posted by sneebler at 5:31 PM on October 30, 2011 [2 favorites]


I think it's just great that we are manufacturing more and more plastic floating things and putting them into water systems.
posted by tumid dahlia at 6:35 PM on October 30, 2011 [3 favorites]


tumid dahlia: "I think it's just great that we are manufacturing more and more plastic floating things and putting them into water systems"

I think you mean ONTO water systems
posted by DoctorFedora at 6:51 PM on October 30, 2011 [1 favorite]


I used to work for a plastic manufacturer, and coloring plastic black was the cheapest way to make stuff UV-resistant and to disguise the color of recycled material. I suspect that the pigment doesn't actually reflect UV: it just absorbs it at the surface and stops it reaching the rest of the plastic. It might also protect the plastic by radiating heat more efficiently. You can buy UV-resistant plastic, but it's a lot more expensive.
posted by Joe in Australia at 7:03 PM on October 30, 2011


How is a bunch of tarps too expensive, but a fuckton of custom-made plastic balls not?
posted by Sys Rq at 7:36 PM on October 30, 2011


The balls are a much better solution than a tarp. First of all, it's a reservoir, so that'd have to be one big tarp. Then the area isn't square, so you need to make an irregularly shaped tarp. You'd also have to float or lift it, so that water wouldn't collect on top. Finally, if it tore or ripped, you'd have to reel it in, unfurl it somewhere, and then patch it.

All things avoided by having some balls.
posted by Mercaptan at 8:40 PM on October 30, 2011 [1 favorite]


Oh and if the water level in the reservoir changed, you'd need the tarp to be bigger or smaller.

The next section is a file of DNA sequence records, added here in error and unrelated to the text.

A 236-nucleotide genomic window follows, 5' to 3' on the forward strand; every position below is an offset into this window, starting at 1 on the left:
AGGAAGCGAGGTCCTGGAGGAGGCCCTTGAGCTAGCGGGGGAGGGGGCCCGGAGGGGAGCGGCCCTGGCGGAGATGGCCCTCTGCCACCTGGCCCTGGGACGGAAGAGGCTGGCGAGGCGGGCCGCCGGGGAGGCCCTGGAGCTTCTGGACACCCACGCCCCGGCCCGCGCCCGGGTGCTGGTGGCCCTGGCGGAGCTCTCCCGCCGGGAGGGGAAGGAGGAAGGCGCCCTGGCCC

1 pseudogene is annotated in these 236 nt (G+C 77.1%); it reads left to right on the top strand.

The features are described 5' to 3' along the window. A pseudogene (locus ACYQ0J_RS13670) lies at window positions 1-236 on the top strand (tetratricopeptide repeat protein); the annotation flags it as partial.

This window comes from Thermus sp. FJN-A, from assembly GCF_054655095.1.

posted by Mercaptan at 8:41 PM on October 30, 2011


It's a pretty elegant solution to the problem, honestly. I don't see where the negative reactions are coming from.
posted by Nothing at 8:44 PM on October 30, 2011 [3 favorites]


Wow, it's like i stepped into a time warp. I remember this being all over the internet when it happened, which was in 2008.
posted by delmoi at 9:00 PM on October 30, 2011 [1 favorite]


Though I'm not entirely convinced the balls shouldn't be white.

UV degrades polyethylene something fierce though, by using this carbon black colour they minimise that.
posted by atrazine at 10:32 PM on October 30, 2011 [1 favorite]


LA water, while a marval of modern society having clean drinking water from the tap in a desert, does taste like pool water.
posted by wcfields at 10:33 PM on October 30, 2011


That would have actually been a perfect opportunity to say it tastes like balls.
posted by tumid dahlia at 10:40 PM on October 30, 2011 [4 favorites]


How come LA has a reservoir named "Ivanhoe", which may or may not be the coolest name for a reservoir ever.

I'm not sure how it thematically relates to reservoirs, but Ivanhoe was the name of the surrounding subdivision, whose street names were largely derived from Sir Walter Scott (e.g. Kenilworth, Locksley, Waverly). Oddly enough, the modern name for the neighborhood, and the other reservoir, Silver Lake, derived from a water official whose last name was actually Silver. There was a fascination with the romantic in this era, reflected in its architecture, such as Tudor Revival and English Cottage.
posted by dhartung at 11:00 PM on October 30, 2011 [1 favorite]


It is impossible for me to take this thread seriously when there are giant balls involved.

I will show myself out then, shall I?
posted by titantoppler at 2:32 AM on October 31, 2011


One word: Christo
posted by el riesgo sempre vive at 3:59 AM on October 31, 2011 [3 favorites]


Forget it, Jake; it's Chuck E. Cheese.
posted by Spatch at 10:28 AM on October 31, 2011 [2 favorites]